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Last edited 02 Sep 2019
Thermal performance is a measure of the thermal conductivity of materials or assemblies of materials. Thus, materials which are regarded as having a good thermal performance are those which also tend to be good insulators, ie they do not readily transmit heat. In contrast, materials with a poor thermal performance tend to be better conductors of heat and therefore will allow more heat to pass through, say from a warm building to a cooler external environment.
In summer when external temperatures can be much hotter outside than inside, the reverse is true – a building with poor thermal performance overall will allow more heat to pass through – and so will be hotter inside – than one with a good thermal performance.
The thermal performance of the building fabric – which is simply an arrangement of materials adjacent to or near each other – is directly affected by criteria such as seasonal and temperature changes; daily diurnals (ie, the difference between highest and lowest temperatures in 24 hours), the amount of solar gain and shading, incoming and outgoing heat radiation, water and moisture absorption, air movements and pressure differences.
Thermal performance has become a critical consideration in the design of buildings. This is because current building regulations aim to conserve fuel and minimise carbon emissions from space heating by limiting the heat lost from a building to the external environment. However, it should be noted that embodied carbon is not regarded as an aspect of thermal performance.
 Measuring thermal performance
Thermal conductivity (λ = lambda value) is measured by the amount of heat flow (Watts) through a metre squared of surface area over a temperature difference of 1K per metre of thickness. However, it is more convenient to measure and compare the thermal performance (or insulation properties) of materials by using the thermal resistance value ‘R’ – a measure of thermal resistance rather than thermal transmission. Thermal resistance is the reciprocal of thermal conductivity.
The transmission rate of all the layers of a construction from the inside to the outside is called a U-value. U-values are used to gauge the thermal performance of constructions ie assemblies of materials such as cavity wall constructions.
U-values (sometimes referred to as heat transfer coefficients or thermal transmittances) measure how effective elements of a building's fabric are as insulators. That is, how effective they are at preventing heat from transmitting between the inside and the outside of a building.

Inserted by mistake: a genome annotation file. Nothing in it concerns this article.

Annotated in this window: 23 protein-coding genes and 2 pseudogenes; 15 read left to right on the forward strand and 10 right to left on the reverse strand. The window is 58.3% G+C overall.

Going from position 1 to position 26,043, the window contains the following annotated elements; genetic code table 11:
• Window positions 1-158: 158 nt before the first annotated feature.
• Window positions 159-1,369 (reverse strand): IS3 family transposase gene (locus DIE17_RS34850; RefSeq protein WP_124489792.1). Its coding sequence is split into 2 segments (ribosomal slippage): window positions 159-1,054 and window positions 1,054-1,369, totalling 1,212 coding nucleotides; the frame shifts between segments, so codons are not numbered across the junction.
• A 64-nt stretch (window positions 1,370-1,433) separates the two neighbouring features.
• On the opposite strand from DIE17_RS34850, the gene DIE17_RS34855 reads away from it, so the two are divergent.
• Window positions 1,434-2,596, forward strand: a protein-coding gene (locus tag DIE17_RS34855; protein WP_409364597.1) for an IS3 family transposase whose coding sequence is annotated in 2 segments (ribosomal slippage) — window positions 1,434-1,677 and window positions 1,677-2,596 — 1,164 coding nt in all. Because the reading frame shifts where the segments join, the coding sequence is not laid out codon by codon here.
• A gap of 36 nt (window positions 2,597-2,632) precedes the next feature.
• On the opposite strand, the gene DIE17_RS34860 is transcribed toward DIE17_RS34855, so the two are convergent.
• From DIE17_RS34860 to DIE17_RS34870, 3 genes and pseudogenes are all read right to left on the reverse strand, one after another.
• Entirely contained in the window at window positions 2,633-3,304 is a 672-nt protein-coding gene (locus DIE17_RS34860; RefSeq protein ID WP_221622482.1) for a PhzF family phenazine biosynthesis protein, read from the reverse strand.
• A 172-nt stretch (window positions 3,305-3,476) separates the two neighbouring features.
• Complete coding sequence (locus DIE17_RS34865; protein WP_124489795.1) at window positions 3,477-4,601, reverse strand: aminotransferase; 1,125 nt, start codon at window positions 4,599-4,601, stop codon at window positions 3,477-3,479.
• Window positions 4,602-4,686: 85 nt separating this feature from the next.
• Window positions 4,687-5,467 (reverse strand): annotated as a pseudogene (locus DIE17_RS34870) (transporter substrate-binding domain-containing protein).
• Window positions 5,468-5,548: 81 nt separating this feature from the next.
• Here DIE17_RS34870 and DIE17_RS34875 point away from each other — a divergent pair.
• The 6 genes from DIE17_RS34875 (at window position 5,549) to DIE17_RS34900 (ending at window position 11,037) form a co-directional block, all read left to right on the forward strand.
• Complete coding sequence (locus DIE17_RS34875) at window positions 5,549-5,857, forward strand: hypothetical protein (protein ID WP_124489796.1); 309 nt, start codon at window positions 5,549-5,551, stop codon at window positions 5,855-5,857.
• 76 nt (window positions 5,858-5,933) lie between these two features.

The lower the U-value of an element of a building's fabric, the more slowly heat is able to transmit through it, and so the better it performs as an insulator. Very broadly, the better (ie, lower) the U-value of a building's fabric, the less energy is required to maintain comfortable conditions inside the building.
U-values are measured in watts per square metre per degree Kelvin (W/m²K). For example, with a double-glazed window with a U-value of 2.8, this means that for every degree difference in temperature between the inside and outside of the window, 2.8 Watts will be transmitted every square metre.
Typical U-values are shown below for the purposes of comparison only:
- Solid brick wall: 2W/m²K.
- Cavity wall with no insulation: 1.5W/m²K.
- Insulated wall: 0.18W/m²K.
- Single glazing: 4.8 to 5.8 W/m²K.
- Double glazing: 1.2 to 3.7 W/m²K depending on type.
- Triple glazing below: 1W/m²K.
- Solid timber door: 3W/m²K.
For further information, see U-values
Air tightness is another measure of the overall thermal performance of a building. Even if it is constructed with materials of high thermal performance, a building will have an overall compromised thermal performance if it fails on air tightness tests and has a high rate of air leakage (defined by the ATTMA as the '...uncontrolled flow of air through gaps and cracks in the fabric of a building).
Approved document F, Ventilation, defines airtightness as ‘…a general descriptive term for the resistance of the building envelope to infiltration with ventilators closed. The greater the airtightness at a given pressure difference across the envelope, the lower the infiltration.’
 Related articles on Designing Buildings Wiki
- Air tightness in buildings.
- Building performance.
- Cavity wall insulation.
- Co-heating test.
- Conventions for calculating linear thermal transmittance and temperature factors.
- Computational fluid dynamics.
- Double glazing.
- Floor insulation.
- Heat loss.
- Heat transfer.
- Insulation specification.
- Limiting fabric parameters.
- PA ratio.
- Roof insulation.
- Shading coefficient.
- Solar heat gain coefficient.
- Solid wall insulation.
- Standard Assessment Procedure SAP.
- Thermal admittance.
- Thermal bridge.
- Thermal mass.
- Thermal resistance.
- Thermographic survey.
- U-value conventions in practice: Worked examples using BR 443.
- Zero carbon homes.
- Zero carbon non-domestic buildings.
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